Slideshares by the architect of MCollective; R.I.Pienaar

Vagrant MCollective framework
The easiest way to quickly try MCollective is to use the Vagrant MCollective framework at the bottom (just run 2 commands and it builds a Vagrant cluster !).

Installing MCollective

We’ll be installing and configuring MCollective for Ubuntu 12.04 LTS.

Setup Apt Repositories

By default MCollective works with ActiveMQ, however I’d recommend RabbitMQ over AcitveMQ.
To use the latest RabbitMQ packages, use the official RabbitMQ apt as the Ubuntu one is quite old:

We also need to use the PuppetLabs apt to use the latest MCollective packages:

Finally get the packages update:

RabbitMQ Configuration

The RabbitMQ connector uses the STOMP rubygem to connect to RabbitMQ servers.

Install rabbitmq-server:

Enable Stomp and management plugins then restart RMQ:

 Download the rabbitmqadmin script to set some settings:

Create the RMQ user, vhost, permissions and exchanges:

Add the stomp listener to the RabbitMQ config by editing /etc/rabbitmq/rabbitmq.config

Restart RabbitMQ

MCollective Agents Configuration

On any server you wish to orchestrate remotely via MCollective, you must install the mcollective-agent-* packages. Lets start with the package, service and puppet agents:

Edit the MCollective configuration on the agents at /etc/mcollective/server.cfg with the details of the RabbitMQ/Stomp server and authentication details previously set.
Remove the connector and plugin.stomp settings and replace with:

Restart MCollective

MCollective Client Configuration

On your desktop or management server, install the base MCollective and ruby-stomp packages:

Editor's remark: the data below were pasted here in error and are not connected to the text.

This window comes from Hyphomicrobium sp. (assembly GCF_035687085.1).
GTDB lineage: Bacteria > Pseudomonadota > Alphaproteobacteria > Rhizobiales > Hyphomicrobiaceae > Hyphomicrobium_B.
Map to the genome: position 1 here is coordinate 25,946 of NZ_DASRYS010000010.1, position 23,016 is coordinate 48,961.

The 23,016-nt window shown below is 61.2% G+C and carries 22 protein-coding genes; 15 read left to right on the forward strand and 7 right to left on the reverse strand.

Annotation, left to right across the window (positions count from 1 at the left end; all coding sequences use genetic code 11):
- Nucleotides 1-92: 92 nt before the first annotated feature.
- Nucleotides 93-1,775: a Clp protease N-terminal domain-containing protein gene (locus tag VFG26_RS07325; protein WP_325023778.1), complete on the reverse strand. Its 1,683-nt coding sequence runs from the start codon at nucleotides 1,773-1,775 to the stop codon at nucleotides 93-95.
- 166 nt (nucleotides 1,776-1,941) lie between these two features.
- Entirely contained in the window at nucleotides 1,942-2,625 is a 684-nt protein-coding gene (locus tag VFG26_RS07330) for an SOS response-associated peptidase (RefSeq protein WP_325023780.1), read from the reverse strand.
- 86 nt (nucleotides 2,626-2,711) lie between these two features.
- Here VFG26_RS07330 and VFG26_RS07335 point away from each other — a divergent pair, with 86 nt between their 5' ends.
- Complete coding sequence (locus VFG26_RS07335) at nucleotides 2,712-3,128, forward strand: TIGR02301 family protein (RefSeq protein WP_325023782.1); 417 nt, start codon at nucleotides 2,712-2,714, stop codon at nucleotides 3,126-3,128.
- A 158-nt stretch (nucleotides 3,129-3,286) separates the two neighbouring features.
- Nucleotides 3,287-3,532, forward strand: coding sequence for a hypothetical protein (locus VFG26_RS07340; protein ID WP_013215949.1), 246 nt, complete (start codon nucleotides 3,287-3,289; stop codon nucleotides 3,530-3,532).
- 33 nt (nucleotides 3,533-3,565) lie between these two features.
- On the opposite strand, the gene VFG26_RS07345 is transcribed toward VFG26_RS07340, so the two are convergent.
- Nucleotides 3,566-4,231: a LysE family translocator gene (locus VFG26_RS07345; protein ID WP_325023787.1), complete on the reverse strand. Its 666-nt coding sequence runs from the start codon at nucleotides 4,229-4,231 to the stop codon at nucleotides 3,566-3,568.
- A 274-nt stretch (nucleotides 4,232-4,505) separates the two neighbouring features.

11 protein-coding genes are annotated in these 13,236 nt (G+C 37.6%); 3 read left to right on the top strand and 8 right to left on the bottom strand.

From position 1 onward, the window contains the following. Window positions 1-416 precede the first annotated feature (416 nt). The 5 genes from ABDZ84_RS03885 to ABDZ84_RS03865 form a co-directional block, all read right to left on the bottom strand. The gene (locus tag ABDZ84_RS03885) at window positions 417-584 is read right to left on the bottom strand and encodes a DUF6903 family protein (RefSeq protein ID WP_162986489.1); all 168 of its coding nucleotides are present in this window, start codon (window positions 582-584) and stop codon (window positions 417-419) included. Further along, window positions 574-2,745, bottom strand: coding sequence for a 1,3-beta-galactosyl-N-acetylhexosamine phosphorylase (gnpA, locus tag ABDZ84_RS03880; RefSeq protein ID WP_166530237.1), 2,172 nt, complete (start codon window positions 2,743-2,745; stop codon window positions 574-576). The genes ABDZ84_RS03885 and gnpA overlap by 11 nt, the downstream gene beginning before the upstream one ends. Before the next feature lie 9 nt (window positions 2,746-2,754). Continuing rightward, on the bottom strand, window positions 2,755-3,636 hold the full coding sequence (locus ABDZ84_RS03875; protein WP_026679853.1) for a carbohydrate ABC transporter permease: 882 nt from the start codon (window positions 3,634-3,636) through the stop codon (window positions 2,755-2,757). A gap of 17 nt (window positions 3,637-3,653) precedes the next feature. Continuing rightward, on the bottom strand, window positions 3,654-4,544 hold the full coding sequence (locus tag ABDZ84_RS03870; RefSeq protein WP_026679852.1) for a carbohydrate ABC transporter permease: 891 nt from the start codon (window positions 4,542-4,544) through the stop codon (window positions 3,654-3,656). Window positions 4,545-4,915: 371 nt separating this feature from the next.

Plus the client packages to communicate with the package, service and puppet agents:

Edit the MCollective client configuration at /etc/mcollective/client.cfg with the same settings as server.cfg configured on the agents:

Restart MCollective

Running MCollective

Use mco help to see the available commands. And for help on a mco command run mco  help 

The easiest way to see which servers are discoverable is to run a ping:

Get the status of a package (can can also install/uninstall/update/purge):

Get the status of the ssh service (you can also start/stop/restart):

Execute a Puppet agent run on all nodes with a concurrency of 4:

Using Filters

Before using filters you need to to know the facts and classes on a server:

Identity filter
To run mco with a server identity use:

Class filter
If you have a class apache deployed on the web servers, you can restart apache on just those servers using a class filter:

Fact filter
To update the puppet package on all Ubuntu 12.04 servers using a fact filter:


MCollective is a very useful tool which will save sys admins lots of time. It will help deploy applications and maintain servers a lot quicker.

There are many plugins that can be added to MCollective at

Be sure to checkout the official documentation for MCollective at